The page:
My answer is: There’s nothing wrong if a female athlete wants to dress up and strut her stuff for the cameras. If it’s a truly comfortable form of self-expression for her, that’s fine.
IF, IF, IF it’s her choice.
But when the people in charge of a program dress up an entire team this way, the message isn’t that it’s about anybody’s personal choice and self-expression. The message is: This is the image that we are presenting of our program and everybody has to conform to it.
I like media guides or team photos that let everyone appear in the ways she is most comfortable. Some of the young women are very stylish, some are more conservative, some are androgynous. That, in my experience, is much more reflective of the makeup of the players on most women’s basketball teams.
I remember once at a media day, there were two players from a school sitting next to each other answering questions – one was dressed kind of like Beyonce and the other was dressed kind of like k.d. lang. I don’t know that has to mean anything about sexuality, or that it matters. What I thought was, “This is exactly how both of these kids feel most comfortable dressing and presenting themselves. Good for them.”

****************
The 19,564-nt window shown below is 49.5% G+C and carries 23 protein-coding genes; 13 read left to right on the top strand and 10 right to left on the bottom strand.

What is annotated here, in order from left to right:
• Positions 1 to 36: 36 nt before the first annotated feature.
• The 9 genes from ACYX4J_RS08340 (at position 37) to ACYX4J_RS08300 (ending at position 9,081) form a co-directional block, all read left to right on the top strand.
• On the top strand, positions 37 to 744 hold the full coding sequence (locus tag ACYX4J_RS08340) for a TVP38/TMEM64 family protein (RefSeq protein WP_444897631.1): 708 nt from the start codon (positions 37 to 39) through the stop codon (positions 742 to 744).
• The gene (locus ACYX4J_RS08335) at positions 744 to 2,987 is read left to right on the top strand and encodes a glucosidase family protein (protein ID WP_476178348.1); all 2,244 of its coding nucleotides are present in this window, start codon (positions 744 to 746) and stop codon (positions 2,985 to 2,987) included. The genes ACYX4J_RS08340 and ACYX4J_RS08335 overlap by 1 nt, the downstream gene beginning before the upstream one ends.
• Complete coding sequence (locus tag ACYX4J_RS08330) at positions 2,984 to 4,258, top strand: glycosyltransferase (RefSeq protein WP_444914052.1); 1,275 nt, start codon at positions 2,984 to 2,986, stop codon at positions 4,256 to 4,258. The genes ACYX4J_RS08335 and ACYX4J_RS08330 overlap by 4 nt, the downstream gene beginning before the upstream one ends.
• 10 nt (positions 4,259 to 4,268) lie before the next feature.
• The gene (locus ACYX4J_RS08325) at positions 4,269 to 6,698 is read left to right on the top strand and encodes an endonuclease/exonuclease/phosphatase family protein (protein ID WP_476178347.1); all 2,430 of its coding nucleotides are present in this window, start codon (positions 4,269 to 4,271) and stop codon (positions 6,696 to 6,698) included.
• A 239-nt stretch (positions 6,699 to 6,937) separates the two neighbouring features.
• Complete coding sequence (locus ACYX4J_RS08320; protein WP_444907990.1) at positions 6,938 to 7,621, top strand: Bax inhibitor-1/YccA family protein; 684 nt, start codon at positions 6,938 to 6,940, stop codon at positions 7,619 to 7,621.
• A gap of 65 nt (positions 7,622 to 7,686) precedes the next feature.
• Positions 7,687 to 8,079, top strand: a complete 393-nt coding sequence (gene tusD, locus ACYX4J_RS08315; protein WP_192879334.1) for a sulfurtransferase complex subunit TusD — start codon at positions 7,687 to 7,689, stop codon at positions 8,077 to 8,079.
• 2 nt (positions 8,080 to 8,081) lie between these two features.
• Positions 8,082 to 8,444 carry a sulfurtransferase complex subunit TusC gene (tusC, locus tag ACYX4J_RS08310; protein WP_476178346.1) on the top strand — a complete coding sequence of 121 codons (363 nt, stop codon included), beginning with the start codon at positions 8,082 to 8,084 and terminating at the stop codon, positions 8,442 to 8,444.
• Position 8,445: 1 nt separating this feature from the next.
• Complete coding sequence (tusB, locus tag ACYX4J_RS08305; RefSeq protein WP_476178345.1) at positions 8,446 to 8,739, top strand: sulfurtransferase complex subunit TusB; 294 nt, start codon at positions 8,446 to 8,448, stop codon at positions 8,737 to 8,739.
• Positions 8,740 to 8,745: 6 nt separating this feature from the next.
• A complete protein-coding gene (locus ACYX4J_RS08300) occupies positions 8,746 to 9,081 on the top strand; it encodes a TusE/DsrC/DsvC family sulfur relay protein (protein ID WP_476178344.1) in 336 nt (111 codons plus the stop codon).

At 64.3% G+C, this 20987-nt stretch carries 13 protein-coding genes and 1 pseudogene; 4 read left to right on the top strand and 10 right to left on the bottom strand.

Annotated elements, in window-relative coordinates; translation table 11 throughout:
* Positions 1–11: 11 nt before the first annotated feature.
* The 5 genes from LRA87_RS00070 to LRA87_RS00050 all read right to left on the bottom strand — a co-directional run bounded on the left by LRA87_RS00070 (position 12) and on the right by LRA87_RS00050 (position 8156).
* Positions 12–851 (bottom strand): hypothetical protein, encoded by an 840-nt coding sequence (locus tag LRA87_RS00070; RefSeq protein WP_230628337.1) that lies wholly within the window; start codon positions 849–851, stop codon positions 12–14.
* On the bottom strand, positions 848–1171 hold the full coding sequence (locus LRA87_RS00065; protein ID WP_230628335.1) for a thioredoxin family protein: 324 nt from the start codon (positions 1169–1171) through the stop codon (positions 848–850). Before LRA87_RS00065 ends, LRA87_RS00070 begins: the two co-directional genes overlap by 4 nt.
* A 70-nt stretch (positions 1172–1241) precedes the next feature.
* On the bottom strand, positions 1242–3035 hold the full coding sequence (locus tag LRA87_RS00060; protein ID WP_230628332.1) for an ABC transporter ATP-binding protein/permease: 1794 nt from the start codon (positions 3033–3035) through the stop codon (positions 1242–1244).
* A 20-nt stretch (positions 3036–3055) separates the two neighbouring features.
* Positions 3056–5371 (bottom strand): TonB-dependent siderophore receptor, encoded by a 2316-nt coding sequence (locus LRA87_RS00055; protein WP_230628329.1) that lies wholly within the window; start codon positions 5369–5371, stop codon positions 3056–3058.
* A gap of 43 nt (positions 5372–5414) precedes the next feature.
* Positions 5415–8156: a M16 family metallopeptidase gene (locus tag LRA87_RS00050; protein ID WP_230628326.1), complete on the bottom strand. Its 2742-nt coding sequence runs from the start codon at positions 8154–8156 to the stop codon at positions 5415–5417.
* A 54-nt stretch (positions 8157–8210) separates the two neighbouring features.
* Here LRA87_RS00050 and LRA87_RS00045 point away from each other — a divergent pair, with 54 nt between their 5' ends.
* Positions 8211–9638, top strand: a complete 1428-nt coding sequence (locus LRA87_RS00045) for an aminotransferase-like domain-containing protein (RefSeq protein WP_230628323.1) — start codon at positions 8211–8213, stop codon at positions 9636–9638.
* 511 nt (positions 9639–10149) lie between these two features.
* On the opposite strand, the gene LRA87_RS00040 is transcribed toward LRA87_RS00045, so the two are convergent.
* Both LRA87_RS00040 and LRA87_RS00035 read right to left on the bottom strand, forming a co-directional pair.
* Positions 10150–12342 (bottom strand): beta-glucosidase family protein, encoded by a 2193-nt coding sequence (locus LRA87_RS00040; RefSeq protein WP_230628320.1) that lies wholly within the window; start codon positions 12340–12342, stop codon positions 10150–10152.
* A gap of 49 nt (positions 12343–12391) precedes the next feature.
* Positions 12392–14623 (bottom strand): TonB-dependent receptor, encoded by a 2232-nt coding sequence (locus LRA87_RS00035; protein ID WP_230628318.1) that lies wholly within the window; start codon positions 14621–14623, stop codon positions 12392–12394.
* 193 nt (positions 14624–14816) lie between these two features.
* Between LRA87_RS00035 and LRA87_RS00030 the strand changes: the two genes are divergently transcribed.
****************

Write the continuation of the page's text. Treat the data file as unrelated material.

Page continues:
You know which school that was? Texas A&M.
So … I think there’s legitimate concern in regard to these group “dress-up” sessions as a practice for programs. It doesn’t feel like it’s about allowing young women to express themselves and let fans learn who they really are as human beings away from the court. It feels like they are play-acting to present an image that might fit some young women quite well but might be very uncomfortable for others.